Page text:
An Inconvenient Political-Economic Truth

Politico-Europe had a piece last week that talked about Germany’s putative responsibility to help the southern European EU nations during the current Wuhan Virus situation.  Buried in the piece was this bit of eurozone political-economic history:

The euro was sold to Southern Europe, which had been less successful than the north for decades, as a path to lasting prosperity. By eliminating exchange rate risk and lowering interest rates, Southern Europe would become more competitive.
But after the initial economic boost that followed the euro’s introduction, the picture for the region darkened. Though countries that had historically high inflation benefited from lower interest rates, the cheaper financing had the unintended consequence of removing the pressure on governments to enact economic reforms.

The bottom line, though, the inconvenient bottom line is that the politicians manning those governments chose not to enact the needed economic reforms. The reduced pressure to do so is not relevant to the simple fact that the reforms were and are needed, and those politicians, of their own volition, chose otherwise.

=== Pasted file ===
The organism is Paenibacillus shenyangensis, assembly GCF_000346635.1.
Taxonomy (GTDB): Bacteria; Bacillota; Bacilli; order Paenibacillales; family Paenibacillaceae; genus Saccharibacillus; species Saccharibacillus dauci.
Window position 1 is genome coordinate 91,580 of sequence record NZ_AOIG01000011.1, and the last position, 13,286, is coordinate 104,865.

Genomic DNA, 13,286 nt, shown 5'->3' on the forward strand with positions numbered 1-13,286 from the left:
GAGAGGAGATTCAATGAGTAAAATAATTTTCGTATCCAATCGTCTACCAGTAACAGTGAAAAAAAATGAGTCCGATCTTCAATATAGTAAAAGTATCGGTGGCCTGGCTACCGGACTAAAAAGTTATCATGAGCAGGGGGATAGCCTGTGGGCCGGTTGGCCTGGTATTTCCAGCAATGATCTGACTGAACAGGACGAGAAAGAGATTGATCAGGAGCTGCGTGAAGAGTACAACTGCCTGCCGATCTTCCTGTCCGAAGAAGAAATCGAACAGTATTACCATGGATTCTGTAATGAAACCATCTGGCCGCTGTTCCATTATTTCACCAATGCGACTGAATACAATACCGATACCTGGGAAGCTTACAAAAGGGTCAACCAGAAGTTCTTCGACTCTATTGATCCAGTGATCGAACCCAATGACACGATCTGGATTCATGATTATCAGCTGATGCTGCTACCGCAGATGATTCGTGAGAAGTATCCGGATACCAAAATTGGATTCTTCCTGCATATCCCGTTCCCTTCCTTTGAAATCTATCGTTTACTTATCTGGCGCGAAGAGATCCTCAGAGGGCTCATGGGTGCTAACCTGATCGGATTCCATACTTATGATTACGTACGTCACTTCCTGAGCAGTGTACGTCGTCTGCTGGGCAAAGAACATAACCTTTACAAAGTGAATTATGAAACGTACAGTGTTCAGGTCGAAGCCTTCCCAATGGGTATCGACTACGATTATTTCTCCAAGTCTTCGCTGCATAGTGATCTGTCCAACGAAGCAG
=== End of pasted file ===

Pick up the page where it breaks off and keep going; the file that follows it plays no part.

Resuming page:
Yet this is, somehow, Germany’s fault.

Do Germany—and France, and the other wealthier nations of the EU—have any obligation toward these profligates? From a humanitarian perspective, of course, can any aid be delivered directly to the people and their businesses, bypassing their governments entirely.  But even here, with strings attached: it is these same people, after all, who keep electing those fiscally irresponsible politicians.

From a political perspective, no, the wealthier nations have no responsibility.

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